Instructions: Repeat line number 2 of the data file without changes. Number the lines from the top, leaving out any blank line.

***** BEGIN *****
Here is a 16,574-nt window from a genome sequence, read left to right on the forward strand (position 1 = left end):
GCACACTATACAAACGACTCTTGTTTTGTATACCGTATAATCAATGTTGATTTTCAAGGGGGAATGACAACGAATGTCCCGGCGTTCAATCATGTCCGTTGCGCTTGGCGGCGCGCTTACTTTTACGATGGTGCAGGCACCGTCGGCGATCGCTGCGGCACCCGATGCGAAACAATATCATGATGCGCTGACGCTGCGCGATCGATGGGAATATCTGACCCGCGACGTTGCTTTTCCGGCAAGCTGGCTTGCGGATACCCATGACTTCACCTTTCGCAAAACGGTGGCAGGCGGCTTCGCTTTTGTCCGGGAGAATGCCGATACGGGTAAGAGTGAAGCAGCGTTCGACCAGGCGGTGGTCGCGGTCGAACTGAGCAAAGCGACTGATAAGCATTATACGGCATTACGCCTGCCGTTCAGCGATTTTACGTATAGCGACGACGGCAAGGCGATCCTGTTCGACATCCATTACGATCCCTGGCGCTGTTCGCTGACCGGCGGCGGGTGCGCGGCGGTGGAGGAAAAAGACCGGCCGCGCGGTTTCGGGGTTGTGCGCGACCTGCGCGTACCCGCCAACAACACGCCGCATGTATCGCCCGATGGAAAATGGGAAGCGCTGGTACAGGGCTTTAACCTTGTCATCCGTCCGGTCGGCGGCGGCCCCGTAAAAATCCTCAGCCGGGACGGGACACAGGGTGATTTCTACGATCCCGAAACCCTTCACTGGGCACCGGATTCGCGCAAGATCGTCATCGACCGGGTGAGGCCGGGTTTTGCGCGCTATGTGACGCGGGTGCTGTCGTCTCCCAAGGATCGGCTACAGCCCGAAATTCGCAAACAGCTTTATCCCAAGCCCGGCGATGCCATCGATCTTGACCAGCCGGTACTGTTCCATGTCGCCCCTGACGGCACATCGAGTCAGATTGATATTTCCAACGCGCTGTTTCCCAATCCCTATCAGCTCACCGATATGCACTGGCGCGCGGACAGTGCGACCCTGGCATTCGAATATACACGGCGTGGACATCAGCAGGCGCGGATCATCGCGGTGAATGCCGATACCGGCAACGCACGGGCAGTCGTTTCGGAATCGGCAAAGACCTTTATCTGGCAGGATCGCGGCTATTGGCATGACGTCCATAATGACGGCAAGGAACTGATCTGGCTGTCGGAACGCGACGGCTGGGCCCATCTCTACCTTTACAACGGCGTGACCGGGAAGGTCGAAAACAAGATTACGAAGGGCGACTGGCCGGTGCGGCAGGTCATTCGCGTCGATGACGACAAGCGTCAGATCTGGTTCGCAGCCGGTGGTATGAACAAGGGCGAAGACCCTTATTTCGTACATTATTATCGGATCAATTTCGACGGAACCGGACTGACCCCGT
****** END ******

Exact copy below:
GCACACTATACAAACGACTCTTGTTTTGTATACCGTATAATCAATGTTGATTTTCAAGGGGGAATGACAACGAATGTCCCGGCGTTCAATCATGTCCGTTGCGCTTGGCGGCGCGCTTACTTTTACGATGGTGCAGGCACCGTCGGCGATCGCTGCGGCACCCGATGCGAAACAATATCATGATGCGCTGACGCTGCGCGATCGATGGGAATATCTGACCCGCGACGTTGCTTTTCCGGCAAGCTGGCTTGCGGATACCCATGACTTCACCTTTCGCAAAACGGTGGCAGGCGGCTTCGCTTTTGTCCGGGAGAATGCCGATACGGGTAAGAGTGAAGCAGCGTTCGACCAGGCGGTGGTCGCGGTCGAACTGAGCAAAGCGACTGATAAGCATTATACGGCATTACGCCTGCCGTTCAGCGATTTTACGTATAGCGACGACGGCAAGGCGATCCTGTTCGACATCCATTACGATCCCTGGCGCTGTTCGCTGACCGGCGGCGGGTGCGCGGCGGTGGAGGAAAAAGACCGGCCGCGCGGTTTCGGGGTTGTGCGCGACCTGCGCGTACCCGCCAACAACACGCCGCATGTATCGCCCGATGGAAAATGGGAAGCGCTGGTACAGGGCTTTAACCTTGTCATCCGTCCGGTCGGCGGCGGCCCCGTAAAAATCCTCAGCCGGGACGGGACACAGGGTGATTTCTACGATCCCGAAACCCTTCACTGGGCACCGGATTCGCGCAAGATCGTCATCGACCGGGTGAGGCCGGGTTTTGCGCGCTATGTGACGCGGGTGCTGTCGTCTCCCAAGGATCGGCTACAGCCCGAAATTCGCAAACAGCTTTATCCCAAGCCCGGCGATGCCATCGATCTTGACCAGCCGGTACTGTTCCATGTCGCCCCTGACGGCACATCGAGTCAGATTGATATTTCCAACGCGCTGTTTCCCAATCCCTATCAGCTCACCGATATGCACTGGCGCGCGGACAGTGCGACCCTGGCATTCGAATATACACGGCGTGGACATCAGCAGGCGCGGATCATCGCGGTGAATGCCGATACCGGCAACGCACGGGCAGTCGTTTCGGAATCGGCAAAGACCTTTATCTGGCAGGATCGCGGCTATTGGCATGACGTCCATAATGACGGCAAGGAACTGATCTGGCTGTCGGAACGCGACGGCTGGGCCCATCTCTACCTTTACAACGGCGTGACCGGGAAGGTCGAAAACAAGATTACGAAGGGCGACTGGCCGGTGCGGCAGGTCATTCGCGTCGATGACGACAAGCGTCAGATCTGGTTCGCAGCCGGTGGTATGAACAAGGGCGAAGACCCTTATTTCGTACATTATTATCGGATCAATTTCGACGGAACCGGACTGACCCCGT